A central bank digital currency (CBDC) is the virtual format of a fiat currency for a particular nation or region. It is an electronic record or digital token of the official currency and is issued and is regulated by its monetary authority.
A Central Bank Digital Currency (CBDC) is backed by a government’s central bank, which means they hold the liability, not your private bank.
As decentralized digital currencies like bitcoin have become more popular, the world’s central banks are beginning to realize they need to get in the game or let the evolution of money pass them by.
What is a CBDC?
A Central Bank Digital Currency (CBDC) is the digital form of a country’s fiat currency that is also a claim on the central bank.
Instead of printing money, the central bank issues electronic coins or accounts backed by the full faith and credit of the government.
CBDCs are the liability of the central bank, which means the government must maintain reserves and deposits to back it up rather than a private bank.
The Swedish Riksbank is the central bank that has done most work on the topic, and the ECB is also moving fast.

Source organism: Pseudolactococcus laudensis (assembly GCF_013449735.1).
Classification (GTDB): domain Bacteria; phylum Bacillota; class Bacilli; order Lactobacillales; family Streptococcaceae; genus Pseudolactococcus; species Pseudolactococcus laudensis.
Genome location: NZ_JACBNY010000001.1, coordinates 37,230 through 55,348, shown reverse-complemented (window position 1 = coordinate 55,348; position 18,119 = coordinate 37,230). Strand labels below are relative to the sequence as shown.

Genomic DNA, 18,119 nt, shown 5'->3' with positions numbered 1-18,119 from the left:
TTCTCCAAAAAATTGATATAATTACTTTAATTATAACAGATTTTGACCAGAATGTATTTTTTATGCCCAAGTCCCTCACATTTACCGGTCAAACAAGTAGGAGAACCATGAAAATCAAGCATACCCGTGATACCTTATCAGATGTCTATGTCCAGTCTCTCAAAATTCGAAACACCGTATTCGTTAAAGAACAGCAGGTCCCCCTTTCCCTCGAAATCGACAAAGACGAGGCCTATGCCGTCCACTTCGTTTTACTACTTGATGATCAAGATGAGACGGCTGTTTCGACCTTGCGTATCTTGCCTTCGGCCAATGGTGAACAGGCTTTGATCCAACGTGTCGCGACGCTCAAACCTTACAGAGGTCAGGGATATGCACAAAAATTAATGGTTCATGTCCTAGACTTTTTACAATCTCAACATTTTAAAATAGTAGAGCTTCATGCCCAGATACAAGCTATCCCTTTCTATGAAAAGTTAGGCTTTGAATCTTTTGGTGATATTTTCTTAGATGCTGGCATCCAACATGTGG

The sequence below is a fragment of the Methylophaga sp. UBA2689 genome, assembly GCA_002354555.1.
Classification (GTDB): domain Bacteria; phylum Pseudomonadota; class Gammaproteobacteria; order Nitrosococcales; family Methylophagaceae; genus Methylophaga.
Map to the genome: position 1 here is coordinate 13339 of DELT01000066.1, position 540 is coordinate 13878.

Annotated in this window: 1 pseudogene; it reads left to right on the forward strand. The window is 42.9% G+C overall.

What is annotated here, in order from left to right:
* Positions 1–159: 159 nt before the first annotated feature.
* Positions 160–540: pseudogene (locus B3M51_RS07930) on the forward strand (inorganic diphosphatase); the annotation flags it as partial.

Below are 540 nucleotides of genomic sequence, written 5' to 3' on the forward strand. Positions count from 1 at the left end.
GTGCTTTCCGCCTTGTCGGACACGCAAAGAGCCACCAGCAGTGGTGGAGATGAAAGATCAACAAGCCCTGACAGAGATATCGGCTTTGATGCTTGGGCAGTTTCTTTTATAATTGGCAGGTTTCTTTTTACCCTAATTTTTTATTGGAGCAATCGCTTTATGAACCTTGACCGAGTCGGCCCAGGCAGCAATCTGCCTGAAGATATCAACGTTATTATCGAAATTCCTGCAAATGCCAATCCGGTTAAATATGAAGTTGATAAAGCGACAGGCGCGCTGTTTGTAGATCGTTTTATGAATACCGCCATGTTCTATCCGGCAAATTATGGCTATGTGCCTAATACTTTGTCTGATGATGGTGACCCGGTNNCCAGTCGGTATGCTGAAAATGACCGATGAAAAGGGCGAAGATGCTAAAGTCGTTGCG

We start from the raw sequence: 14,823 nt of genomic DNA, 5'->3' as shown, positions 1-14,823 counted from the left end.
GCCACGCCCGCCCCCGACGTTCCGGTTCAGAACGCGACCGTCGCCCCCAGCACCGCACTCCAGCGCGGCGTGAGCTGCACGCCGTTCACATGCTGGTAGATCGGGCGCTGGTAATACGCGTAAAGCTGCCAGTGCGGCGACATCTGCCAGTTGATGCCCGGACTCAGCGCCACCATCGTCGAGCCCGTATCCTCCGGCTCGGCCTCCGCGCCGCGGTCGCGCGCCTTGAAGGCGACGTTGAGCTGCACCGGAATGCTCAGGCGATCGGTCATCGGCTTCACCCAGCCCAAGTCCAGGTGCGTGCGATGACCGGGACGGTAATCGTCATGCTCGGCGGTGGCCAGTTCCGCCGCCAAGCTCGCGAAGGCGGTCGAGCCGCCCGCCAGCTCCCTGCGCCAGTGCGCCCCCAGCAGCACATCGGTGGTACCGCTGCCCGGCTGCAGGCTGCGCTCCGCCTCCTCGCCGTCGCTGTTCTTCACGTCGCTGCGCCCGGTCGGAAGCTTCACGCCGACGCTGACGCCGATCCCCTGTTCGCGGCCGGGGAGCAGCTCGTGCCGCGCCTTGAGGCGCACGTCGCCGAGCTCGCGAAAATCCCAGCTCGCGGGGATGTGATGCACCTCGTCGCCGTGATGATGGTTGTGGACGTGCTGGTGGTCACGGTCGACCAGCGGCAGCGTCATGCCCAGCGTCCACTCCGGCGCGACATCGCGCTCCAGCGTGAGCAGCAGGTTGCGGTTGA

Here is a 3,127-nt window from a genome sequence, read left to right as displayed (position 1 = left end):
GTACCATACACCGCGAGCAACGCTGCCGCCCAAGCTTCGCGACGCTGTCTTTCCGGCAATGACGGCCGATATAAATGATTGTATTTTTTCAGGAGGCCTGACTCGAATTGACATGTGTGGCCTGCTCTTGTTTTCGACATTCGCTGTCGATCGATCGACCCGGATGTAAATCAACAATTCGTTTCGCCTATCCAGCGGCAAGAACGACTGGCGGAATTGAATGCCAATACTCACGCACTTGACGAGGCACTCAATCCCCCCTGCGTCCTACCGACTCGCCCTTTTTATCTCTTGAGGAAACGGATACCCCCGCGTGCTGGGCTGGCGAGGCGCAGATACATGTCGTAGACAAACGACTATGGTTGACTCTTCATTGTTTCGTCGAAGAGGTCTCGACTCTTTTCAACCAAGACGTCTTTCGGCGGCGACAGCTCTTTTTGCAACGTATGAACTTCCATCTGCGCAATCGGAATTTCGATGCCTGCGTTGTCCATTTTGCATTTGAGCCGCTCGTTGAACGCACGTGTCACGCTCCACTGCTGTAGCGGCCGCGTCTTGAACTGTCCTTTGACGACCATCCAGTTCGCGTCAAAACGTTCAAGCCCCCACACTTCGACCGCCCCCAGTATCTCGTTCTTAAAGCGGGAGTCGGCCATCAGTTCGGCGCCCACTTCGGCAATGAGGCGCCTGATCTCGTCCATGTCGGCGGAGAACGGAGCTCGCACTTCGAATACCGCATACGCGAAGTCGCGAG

The BIS, together with the Riksbank, the Fed, the ECB, the Bank of England, the Bank of Japan, the Bank of Canada, and the Swiss National Bank, issued a joint report discussing the core features of CBDC.
More recently, the People’s Bank of China (PBOC) issued 10 million worth of digital yuan to 50,000 people in the Shenzhen area.
The move is the latest in a series of trials testing out China’s new Digital Currency Electronic Payment (DCEP).
The People’s Bank of China (PBOC) published a draft law that would give the Digital Currency Electronic Payment (DCEP) system legal status. The digital yuan will be allowed to circulate and be converted like physical currency for the first time.
The central government has made it clear that the goals of the DCEP include replacing cash, maintaining government control over the currency, and creating as many small retail application scenarios as possible.
China is also looking to internationalize the yuan by enhancing its use in international settlements.
Further advancements in the implementation of CBDC are likely to raise
questions about the implications for monetary policy and exchange rates.